Date of Award

Spring 2012

Access Type

Thesis - Open Access

Degree Name

Master of Science in Human Factors & Systems


Human Factors and Systems

Committee Chair

Dr. Kelly J. Neville

First Committee Member

Dr. Elizabeth L. Blickensderfer

Second Committee Member

Colonel Stephen P. Luxion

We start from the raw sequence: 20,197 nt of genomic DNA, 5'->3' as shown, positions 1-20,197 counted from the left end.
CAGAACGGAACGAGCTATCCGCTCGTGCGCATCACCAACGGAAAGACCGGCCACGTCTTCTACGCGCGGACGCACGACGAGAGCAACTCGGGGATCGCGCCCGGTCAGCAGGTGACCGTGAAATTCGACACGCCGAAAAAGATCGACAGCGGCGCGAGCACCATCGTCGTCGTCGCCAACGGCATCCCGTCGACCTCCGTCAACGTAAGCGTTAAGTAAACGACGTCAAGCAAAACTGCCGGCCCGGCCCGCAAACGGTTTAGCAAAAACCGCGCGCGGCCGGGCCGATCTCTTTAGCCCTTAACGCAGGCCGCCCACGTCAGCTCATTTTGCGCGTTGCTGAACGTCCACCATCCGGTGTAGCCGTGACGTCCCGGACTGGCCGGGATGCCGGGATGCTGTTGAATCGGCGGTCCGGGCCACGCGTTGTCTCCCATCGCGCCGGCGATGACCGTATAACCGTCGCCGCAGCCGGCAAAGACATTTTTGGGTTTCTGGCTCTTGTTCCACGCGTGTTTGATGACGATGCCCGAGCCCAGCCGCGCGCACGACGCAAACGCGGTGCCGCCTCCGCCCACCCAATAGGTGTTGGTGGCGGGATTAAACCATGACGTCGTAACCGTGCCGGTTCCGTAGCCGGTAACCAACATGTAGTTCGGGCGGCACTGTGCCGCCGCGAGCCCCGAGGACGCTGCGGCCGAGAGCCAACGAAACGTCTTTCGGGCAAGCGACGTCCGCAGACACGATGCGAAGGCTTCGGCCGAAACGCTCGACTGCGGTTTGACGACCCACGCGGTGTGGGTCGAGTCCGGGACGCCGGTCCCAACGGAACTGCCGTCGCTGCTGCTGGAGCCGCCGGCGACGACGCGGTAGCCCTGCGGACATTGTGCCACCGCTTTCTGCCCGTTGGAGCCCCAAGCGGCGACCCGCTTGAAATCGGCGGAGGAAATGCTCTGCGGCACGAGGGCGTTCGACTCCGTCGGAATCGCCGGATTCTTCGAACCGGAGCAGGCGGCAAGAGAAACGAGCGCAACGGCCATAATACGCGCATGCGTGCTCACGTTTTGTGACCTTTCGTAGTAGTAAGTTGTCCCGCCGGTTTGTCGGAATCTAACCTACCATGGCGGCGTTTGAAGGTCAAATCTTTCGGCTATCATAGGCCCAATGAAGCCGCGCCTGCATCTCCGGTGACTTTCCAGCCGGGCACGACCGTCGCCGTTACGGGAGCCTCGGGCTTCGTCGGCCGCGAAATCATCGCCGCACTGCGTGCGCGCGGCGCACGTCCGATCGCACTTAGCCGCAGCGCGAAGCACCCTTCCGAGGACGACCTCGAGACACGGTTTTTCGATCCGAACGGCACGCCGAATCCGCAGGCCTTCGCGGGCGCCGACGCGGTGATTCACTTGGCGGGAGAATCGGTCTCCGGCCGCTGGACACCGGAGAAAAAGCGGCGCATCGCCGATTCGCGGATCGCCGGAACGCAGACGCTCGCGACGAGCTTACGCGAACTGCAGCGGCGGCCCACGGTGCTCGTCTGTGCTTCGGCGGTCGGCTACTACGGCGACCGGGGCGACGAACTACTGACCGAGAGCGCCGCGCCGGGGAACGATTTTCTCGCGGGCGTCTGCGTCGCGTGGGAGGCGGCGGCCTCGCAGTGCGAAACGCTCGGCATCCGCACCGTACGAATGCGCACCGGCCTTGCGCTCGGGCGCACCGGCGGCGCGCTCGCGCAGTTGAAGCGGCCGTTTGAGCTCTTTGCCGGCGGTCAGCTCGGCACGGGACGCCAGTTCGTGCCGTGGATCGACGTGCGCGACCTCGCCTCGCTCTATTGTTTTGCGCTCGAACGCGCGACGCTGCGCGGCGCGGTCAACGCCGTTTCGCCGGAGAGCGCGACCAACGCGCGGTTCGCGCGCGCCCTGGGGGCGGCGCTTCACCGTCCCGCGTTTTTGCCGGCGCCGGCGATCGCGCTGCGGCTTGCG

Research on expert chess players, radiologists and landmine detection personnel suggests a use of cognitive frameworks, alternatively referred to as schemas, templates, scripts, frames and models, to effectively perceive, interpret, understand, recall, and anticipate information. These experts may use cognitive frameworks to capture past experience in ways that support rapid pattern recognition, adaptive responses and proactivity. The proposed research approach assumes that experienced pilots will similarly rely on cognitive frameworks to handle information and make sense of complex, fast-moving situations experienced in their information-dense environments. Predictions from Klein et al.'s (2006) Data/Frame Model of Sensemaking were used to evaluate event-based interview data collected from uninhabited aerial system (UAS) pilots and high performance military aircraft pilots (F-16 and UH-60 Black Hawk) in order to assess the methods with which these experts handle large amounts of critical information in their operations. This effort may benefit the sensemaking model, a model based largely on domains in which situations unfold over time and decision-making can be adapted, such as in information operations, nursing and fire fighting, by comparing its predictions with data collected from UAS pilots. The UAS operations domain, in particular, has characteristics that differ from those of domains on which the model is based because UAS pilot sensemaking must support decisions and continuous adjustments of an aircraft operating in a dynamic, potentially complex, and rapidly shifting environment from which the pilot is physically removed. The military aviation domain may be similar to studied domains that some decisions need to be made rapidly, and situations can change rapidly; nevertheless, as a new domain to the model, offers the potential to reveal new insights. Based on this research, recommendations are offered for aviation training and other information-rich domains, and evidence is provided that addresses the question, "How much information can a person handle?"